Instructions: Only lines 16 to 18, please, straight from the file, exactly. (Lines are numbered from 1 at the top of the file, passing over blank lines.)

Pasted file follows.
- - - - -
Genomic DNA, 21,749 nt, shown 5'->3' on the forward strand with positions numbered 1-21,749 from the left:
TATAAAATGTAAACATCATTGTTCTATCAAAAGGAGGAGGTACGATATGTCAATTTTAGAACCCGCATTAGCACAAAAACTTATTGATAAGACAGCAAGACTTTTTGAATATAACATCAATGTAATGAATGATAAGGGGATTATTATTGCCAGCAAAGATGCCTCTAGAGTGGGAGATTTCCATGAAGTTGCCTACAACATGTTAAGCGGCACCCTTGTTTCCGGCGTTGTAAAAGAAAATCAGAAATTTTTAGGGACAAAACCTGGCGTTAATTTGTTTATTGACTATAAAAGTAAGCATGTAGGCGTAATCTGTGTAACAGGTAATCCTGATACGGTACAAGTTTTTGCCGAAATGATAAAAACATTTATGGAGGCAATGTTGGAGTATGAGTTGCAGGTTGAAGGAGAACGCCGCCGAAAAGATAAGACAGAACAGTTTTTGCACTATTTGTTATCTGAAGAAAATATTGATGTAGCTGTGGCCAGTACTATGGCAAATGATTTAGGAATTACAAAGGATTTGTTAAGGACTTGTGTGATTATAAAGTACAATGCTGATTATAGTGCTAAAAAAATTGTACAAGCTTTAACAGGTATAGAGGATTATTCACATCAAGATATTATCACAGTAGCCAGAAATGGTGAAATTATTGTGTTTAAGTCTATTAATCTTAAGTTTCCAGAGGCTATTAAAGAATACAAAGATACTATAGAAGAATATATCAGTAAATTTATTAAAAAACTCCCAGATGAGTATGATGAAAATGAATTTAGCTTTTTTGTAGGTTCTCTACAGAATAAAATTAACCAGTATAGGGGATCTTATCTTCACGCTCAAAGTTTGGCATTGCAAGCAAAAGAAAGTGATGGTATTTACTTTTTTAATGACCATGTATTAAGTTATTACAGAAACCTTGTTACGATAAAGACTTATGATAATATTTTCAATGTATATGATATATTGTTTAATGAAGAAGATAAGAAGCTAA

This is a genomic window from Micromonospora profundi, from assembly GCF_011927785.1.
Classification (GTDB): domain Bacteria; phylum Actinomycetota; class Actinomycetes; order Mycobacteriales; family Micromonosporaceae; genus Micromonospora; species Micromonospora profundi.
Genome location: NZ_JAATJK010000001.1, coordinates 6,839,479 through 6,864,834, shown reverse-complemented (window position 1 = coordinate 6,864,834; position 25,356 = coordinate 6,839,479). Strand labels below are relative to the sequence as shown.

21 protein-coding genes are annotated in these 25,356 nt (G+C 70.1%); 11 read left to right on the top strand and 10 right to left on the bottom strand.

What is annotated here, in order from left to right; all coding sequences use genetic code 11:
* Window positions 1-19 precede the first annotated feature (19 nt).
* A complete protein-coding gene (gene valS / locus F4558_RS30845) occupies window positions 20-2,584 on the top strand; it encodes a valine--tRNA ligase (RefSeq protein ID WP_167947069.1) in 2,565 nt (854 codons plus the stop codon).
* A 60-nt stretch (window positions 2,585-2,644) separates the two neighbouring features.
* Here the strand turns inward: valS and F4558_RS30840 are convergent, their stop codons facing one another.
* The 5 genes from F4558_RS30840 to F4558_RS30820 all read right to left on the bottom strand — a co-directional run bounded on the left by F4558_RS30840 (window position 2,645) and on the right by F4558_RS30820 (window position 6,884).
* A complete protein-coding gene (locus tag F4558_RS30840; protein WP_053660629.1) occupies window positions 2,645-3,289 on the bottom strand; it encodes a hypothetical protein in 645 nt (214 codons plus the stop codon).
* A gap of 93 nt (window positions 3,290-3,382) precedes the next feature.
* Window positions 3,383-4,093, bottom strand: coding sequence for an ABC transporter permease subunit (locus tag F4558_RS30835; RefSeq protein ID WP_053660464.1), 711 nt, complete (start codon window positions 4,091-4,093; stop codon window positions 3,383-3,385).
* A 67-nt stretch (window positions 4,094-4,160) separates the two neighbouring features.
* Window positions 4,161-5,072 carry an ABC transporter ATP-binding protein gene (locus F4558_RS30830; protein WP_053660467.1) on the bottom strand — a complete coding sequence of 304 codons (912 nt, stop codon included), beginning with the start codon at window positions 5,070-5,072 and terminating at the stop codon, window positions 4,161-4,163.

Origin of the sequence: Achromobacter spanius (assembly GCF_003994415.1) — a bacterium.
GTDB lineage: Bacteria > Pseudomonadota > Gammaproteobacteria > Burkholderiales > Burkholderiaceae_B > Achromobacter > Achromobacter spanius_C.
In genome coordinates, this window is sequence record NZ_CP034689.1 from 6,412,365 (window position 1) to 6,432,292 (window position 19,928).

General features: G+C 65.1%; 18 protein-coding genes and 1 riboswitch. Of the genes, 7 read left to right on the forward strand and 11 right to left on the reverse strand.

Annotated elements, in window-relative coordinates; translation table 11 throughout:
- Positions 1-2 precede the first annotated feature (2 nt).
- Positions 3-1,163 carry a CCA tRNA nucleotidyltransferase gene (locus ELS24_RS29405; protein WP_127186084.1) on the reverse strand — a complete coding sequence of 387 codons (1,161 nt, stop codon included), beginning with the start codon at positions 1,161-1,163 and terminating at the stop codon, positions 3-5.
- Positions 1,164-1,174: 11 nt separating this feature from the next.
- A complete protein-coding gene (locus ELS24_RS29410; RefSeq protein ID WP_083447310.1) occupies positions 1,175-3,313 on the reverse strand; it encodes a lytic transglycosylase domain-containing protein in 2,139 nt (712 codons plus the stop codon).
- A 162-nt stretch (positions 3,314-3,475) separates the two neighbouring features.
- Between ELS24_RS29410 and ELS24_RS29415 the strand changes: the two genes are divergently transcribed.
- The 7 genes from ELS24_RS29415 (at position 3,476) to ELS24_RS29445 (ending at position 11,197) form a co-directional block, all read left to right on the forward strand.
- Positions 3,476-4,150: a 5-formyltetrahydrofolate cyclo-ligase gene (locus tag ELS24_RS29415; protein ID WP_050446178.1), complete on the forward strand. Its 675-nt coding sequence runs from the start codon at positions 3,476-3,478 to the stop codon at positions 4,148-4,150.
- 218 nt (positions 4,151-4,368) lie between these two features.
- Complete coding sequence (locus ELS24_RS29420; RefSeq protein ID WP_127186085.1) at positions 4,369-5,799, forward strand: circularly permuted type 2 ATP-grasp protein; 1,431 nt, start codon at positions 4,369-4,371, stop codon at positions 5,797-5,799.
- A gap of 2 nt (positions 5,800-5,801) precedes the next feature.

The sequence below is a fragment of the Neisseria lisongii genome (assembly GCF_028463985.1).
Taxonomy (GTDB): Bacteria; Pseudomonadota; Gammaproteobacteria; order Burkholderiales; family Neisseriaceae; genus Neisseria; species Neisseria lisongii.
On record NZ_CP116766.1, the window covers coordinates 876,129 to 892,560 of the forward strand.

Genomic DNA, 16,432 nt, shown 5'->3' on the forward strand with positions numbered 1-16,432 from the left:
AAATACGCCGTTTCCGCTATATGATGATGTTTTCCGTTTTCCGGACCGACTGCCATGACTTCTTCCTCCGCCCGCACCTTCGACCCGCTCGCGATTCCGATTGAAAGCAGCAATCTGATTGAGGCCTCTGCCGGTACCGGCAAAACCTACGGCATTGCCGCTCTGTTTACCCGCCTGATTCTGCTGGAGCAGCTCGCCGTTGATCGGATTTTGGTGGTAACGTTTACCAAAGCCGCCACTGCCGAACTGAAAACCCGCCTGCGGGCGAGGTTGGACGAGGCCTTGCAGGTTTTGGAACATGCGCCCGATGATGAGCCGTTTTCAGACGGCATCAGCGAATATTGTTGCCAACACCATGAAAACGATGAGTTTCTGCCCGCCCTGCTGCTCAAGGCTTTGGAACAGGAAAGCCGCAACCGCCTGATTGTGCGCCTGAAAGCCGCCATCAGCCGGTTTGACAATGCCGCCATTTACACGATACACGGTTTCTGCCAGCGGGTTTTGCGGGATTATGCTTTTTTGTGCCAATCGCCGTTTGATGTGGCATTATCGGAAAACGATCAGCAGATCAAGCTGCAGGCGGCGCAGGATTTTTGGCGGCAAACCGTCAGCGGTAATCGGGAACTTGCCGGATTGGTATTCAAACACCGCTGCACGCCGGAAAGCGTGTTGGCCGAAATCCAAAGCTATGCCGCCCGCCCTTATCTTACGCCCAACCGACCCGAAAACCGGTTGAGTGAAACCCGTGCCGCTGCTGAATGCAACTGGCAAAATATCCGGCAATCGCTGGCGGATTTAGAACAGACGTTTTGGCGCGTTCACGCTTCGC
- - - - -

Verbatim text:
* A 67-nt stretch (window positions 4,094-4,160) separates the two neighbouring features.
* Window positions 4,161-5,072 carry an ABC transporter ATP-binding protein gene (locus F4558_RS30830; protein WP_053660467.1) on the bottom strand — a complete coding sequence of 304 codons (912 nt, stop codon included), beginning with the start codon at window positions 5,070-5,072 and terminating at the stop codon, window positions 4,161-4,163.

Origin of the sequence: Achromobacter spanius (assembly GCF_003994415.1) — a bacterium.